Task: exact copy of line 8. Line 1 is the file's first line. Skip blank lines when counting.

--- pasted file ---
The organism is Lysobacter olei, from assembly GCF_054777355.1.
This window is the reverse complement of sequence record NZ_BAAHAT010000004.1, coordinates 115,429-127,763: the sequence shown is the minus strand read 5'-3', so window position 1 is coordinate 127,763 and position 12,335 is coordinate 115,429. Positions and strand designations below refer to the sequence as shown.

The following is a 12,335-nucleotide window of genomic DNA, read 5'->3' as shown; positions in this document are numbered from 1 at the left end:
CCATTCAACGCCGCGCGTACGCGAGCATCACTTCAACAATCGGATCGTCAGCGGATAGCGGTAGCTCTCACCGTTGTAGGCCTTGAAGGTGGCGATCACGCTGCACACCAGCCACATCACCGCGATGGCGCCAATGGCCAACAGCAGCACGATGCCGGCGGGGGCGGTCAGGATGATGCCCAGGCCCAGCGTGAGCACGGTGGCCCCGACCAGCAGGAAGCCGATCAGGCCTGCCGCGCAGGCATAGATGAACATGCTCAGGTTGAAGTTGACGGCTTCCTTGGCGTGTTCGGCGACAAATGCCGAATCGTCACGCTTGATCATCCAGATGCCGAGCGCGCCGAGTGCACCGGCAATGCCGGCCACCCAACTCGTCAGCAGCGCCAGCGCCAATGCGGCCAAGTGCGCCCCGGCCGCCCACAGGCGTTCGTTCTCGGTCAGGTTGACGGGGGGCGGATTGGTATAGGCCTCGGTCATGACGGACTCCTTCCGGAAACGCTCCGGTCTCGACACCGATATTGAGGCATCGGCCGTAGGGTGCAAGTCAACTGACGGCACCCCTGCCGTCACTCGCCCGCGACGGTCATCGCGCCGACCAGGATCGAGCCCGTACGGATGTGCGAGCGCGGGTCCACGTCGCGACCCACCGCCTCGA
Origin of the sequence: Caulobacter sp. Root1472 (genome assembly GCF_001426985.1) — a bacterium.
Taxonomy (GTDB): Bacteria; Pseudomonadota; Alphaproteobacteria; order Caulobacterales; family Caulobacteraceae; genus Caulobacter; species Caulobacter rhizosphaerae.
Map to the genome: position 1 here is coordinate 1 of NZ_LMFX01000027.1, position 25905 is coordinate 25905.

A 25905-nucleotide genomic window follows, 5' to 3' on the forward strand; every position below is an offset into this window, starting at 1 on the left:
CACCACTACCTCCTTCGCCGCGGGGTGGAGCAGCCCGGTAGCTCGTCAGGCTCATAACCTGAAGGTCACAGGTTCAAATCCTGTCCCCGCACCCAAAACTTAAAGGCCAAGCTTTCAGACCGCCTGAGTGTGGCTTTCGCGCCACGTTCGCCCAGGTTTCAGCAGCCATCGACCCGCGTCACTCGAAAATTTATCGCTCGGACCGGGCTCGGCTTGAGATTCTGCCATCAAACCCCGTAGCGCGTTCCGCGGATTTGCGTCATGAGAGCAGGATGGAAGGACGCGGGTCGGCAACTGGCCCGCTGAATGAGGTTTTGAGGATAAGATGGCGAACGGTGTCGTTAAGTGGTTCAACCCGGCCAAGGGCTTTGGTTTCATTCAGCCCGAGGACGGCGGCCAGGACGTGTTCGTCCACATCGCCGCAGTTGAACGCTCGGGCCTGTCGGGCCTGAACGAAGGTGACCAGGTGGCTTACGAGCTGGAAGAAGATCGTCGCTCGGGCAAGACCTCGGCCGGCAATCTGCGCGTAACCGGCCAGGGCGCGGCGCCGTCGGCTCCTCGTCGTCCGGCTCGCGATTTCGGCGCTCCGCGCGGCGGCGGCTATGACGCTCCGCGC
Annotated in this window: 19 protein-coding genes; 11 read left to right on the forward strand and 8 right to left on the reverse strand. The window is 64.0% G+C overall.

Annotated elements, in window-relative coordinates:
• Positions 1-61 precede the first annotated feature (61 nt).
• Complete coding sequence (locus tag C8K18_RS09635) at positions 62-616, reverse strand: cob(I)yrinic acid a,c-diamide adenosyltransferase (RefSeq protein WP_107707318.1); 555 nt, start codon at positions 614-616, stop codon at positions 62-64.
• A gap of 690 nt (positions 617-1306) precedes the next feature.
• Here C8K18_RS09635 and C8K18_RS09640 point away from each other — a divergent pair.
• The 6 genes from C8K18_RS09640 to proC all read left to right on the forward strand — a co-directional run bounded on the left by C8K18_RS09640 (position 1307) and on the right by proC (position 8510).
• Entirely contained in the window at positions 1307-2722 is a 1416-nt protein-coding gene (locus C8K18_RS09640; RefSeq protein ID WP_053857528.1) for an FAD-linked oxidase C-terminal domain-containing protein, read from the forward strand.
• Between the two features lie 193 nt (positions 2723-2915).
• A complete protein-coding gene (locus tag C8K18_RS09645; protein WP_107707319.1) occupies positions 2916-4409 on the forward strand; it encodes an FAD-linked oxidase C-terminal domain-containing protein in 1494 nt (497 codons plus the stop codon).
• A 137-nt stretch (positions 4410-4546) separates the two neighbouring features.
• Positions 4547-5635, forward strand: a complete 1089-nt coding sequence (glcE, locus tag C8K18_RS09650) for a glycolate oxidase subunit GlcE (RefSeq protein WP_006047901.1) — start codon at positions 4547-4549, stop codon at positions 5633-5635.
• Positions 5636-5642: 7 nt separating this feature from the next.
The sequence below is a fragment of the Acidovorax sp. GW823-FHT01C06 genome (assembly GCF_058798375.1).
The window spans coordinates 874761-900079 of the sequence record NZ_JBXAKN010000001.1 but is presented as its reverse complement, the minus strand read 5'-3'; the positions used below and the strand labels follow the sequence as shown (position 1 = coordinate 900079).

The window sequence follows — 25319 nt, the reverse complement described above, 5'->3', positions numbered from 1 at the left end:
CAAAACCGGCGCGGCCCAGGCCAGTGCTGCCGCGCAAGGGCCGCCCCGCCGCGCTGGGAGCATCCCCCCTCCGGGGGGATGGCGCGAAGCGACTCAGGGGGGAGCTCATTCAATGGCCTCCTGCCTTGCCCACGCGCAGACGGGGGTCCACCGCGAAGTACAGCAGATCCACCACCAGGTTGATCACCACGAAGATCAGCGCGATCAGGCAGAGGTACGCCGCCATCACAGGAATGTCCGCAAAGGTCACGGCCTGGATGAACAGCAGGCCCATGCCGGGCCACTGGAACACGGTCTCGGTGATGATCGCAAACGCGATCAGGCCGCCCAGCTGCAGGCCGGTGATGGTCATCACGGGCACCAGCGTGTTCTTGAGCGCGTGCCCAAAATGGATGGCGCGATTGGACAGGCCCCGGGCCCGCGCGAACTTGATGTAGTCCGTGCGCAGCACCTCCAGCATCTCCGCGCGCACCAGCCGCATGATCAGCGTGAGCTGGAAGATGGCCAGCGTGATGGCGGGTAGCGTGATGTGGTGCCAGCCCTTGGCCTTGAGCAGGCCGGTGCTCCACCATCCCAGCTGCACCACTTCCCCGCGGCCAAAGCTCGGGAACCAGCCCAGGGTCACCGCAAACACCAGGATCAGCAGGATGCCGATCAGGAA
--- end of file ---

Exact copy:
A 25905-nucleotide genomic window follows, 5' to 3' on the forward strand; every position below is an offset into this window, starting at 1 on the left: